Sept. 25, 2008
By Doug Ferreira
Taxes have increased considerably in small town Vermont as a result of a required reappraisal. Property prices nationwide have plummeted to an all-time low. Many homes have been foreclosed on, causing entire neighborhoods to end up as ghost towns.
However, property in small town Vermont has skyrocketed. With this real estate boom came, you guessed it, higher taxes. If this is not enough, excuse taxes were added to the tax bill in the form of “view tax,” “non-resident tax” and others. I see a line item on my tax bill for water and sewer, but I have a well and my own septic system.
Many Americans received a rebate check to stimulate the economy. However, this small stimulus check didn’t reach the Vermont economy — it was needed to pay for the small town tax increase. Vermont needs tax reform in a big way. Previous assessments worked well in good times, but are not appropriate during this time of recession.
Tax assessments can be made very simple. Take current, realistic value of property and multiply it by the tax rate; this is the tax applied to the property. No additional (excuse) taxes need to be added; they are already in the current price of the property.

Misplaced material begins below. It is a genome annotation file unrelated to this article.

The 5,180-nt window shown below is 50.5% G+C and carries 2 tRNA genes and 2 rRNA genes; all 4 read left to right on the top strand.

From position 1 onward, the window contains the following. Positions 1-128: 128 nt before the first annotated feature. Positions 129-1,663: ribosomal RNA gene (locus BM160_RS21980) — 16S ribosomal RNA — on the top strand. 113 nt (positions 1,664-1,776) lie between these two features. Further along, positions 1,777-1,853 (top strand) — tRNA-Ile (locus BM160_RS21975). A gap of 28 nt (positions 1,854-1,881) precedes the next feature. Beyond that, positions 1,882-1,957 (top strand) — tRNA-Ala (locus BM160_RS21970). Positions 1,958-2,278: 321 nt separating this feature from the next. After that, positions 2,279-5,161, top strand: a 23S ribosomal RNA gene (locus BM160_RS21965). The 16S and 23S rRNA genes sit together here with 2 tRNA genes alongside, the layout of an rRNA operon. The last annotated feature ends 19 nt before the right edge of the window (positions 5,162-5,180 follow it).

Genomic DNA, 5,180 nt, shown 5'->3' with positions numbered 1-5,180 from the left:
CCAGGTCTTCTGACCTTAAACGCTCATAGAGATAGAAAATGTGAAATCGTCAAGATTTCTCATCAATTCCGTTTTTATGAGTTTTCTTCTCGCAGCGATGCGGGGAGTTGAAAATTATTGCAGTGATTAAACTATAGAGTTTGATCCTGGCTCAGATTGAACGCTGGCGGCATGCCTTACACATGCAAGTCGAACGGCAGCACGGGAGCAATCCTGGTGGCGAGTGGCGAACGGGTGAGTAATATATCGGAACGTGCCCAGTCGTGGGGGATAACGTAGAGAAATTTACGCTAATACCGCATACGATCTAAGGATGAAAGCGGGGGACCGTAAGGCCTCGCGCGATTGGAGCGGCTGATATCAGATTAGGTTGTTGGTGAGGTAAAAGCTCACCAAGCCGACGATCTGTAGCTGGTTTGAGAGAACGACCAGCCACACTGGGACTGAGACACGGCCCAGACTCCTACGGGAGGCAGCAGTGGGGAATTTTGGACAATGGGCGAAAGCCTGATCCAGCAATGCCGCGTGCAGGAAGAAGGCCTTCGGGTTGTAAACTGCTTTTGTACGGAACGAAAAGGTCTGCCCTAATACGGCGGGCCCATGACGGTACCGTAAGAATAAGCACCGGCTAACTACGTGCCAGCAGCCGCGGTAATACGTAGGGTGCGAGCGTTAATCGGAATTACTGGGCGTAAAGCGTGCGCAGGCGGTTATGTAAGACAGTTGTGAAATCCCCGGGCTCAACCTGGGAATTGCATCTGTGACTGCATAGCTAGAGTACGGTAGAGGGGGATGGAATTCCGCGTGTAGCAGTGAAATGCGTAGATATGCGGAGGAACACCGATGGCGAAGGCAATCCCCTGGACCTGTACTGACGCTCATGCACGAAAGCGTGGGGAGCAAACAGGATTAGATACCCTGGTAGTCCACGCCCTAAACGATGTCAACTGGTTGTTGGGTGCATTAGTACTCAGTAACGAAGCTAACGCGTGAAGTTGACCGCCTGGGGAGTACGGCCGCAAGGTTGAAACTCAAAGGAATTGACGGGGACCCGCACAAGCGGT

Missouri is known as the “Show me state.” Vermont is known as the “Tax me state.”
Some solutions to the small town tax problem:
1. Raise the state sales tax 2 or 3 cents. I can afford this easier than coming up with several hundred dollars at the end of the year.
2. Consolidate jobs and job functions where possible.
3. Control spending.
4. Look for efficiencies such as using efficient lighting in offices, prepaying for fuel if possible and turning down thermostats.
5. Put a cap on how much property taxes can increase in one year.
6. Use prisoners for jobs when possible. Prisoners are used in California to help fight forest fires. Remember, your taxes pay for prisoners’ three hots and a cot.
7. Education takes up a large share of taxes. All-day preschool could be subsidized by parents to help defray the cost. This would be a bargain at a group rate, and cheaper than daycare.
8. Boston had a tea party to protest high taxes. Vermont can have a Land Trust Party in the same way. You could live on the land as a squatter and eliminate property taxes.
I have e-mailed and mailed state and local representatives several times and have received no response, which says it all. They must be ashamed or embarrassed to respond. These officials were elected by the people for the people. Hopefully, they are too busy working on realistic tax reform for the people.
“Uncle” Doug Ferreira is a resident of Richmond.